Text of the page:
Attitudes to vaccination have changed little in 80 years, says former ‘fever’ nurse  

July 1, 2022

Former nurse Una O’Neill, of Christchurch, says today’s opposition to COVID-19 vaccinations echoes opposition she saw in 1940s England when she nursed in “fever wards” in World War II.

'Una O’Neill says her life-long nursing career was “very rewarding
Una O’Neill says her life-long nursing career was “very rewarding”.

New Zealand has seen an array of protests over vaccination and vaccine mandates, including a three-week occupation of its parliamentary grounds in February which ended in violent clashes with police.

“It’s brought it all back to me with the COVID-19 virus.”

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O’Neill – who turned 100 last year  — says she is amazed that the worth of vaccinations is still doubted.

The “fever wards” she worked on treated people with infectious diseases such as scarlet fever, measles and diphtheria.

Over her long nursing career, the wards slowly closed down as people became vaccinated and the diseases were mostly eradicated, she recalled.

“England had such a lot of isolation hospitals, [but] as far as I know they’re few and far between now.”

“Diphtheria was quite a serious disease, but the people who died were all young — ones who had never been immunised.”

New Zealand, too, had its own infectious disease isolation hospitals. The country’s first vaccination was for diphtheria in 1926, which was provided to a few selected schools and orphanages.

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By 1941 it was offered routinely to children under seven, and other vaccinations were introduced around this time for tetanus and whooping cough.

Creative Commons: Immunisation for diphtheria, whooping cough and tetanus, one of 800 health education posters produced for the Central Council for Health Education (1927-69), Health Education Council (1969-87) and Health Education Authority (1987-2000).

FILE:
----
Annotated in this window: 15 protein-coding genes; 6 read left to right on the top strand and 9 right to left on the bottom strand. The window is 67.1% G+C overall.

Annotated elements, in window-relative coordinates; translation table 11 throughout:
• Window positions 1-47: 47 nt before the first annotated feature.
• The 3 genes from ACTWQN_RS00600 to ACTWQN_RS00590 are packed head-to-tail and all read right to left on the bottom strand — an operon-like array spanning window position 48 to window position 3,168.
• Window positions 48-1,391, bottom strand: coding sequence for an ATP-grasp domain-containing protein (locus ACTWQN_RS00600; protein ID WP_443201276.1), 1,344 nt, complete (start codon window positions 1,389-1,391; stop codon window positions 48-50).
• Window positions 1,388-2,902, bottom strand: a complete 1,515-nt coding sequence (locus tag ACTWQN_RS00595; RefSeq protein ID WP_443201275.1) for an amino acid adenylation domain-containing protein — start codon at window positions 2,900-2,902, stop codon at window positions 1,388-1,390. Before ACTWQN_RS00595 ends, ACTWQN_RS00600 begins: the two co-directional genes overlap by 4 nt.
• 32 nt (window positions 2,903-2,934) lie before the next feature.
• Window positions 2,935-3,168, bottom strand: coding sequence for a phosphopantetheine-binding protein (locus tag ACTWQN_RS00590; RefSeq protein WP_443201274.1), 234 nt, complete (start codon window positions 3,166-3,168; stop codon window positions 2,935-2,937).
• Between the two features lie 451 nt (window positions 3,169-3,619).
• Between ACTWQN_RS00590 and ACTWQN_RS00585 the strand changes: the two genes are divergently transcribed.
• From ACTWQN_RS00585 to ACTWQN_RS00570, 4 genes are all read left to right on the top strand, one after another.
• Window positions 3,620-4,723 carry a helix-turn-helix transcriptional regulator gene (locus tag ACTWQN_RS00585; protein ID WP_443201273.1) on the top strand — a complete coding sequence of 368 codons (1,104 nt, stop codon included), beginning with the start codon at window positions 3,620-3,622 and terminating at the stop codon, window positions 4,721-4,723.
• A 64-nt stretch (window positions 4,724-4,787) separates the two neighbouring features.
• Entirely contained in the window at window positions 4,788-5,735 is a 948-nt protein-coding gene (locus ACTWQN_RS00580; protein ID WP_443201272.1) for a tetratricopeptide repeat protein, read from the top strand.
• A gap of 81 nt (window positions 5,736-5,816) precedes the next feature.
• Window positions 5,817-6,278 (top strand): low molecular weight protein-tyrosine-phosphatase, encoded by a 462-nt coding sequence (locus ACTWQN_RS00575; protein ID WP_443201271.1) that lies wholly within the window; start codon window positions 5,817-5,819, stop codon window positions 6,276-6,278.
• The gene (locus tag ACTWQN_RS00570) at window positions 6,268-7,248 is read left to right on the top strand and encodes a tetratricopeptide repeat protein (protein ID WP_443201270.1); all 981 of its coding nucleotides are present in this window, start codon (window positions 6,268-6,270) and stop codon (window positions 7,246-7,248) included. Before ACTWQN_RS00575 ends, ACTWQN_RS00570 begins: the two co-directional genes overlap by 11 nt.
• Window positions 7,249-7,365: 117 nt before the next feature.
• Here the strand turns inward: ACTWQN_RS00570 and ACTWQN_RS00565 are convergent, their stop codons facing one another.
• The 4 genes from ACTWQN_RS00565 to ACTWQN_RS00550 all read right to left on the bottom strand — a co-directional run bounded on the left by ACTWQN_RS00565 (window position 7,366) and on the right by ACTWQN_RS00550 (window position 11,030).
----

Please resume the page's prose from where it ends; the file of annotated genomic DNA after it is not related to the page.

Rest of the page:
O’Neill remembers well the mixed views toward vaccination for diphtheria when she was a fever nurse.

When she asked families if they would have their child vaccinated, many refused —  despite the risks the disease posed. Yet, at that time, diphtheria most frequently affected children.

“Diphtheria was quite a serious disease, but the people who died were all young — ones who had never been immunised.”

It has been estimated in 1943 alone there were a million cases of diphtheria in Europe, with 50,000 deaths.

O’Neill says it is “very sad” that the merits of vaccination are still being debated now, just as they were back then.

“It’s brought it all back to me with the COVID-19 virus.”

O’Neill outside the Westhulme Fever Hospital in Oldham, England.

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O’Neill moved to New Zealand in the 1950s on a nursing contract, and decided to stay here.

She worked in various nursing roles in Canterbury over her life, including as a midwife in Ellesmere.

O’Neill found working as a nurse “very rewarding”. She said it was wonderful to see the “laughs and smiles and a good recovery” from a patient who had been very ill when admitted.

This year, O’Neill has had her two COVID-19 vaccinations and booster shot. She says a lifetime of work in the health sector means she knows that vaccinations are keeping people as protected as possible during the COVID pandemic.

At June 20, 95 per cent of the eligible population over-12 had been fully vaccinated for COVID-19, according to Ministry of Health statistics.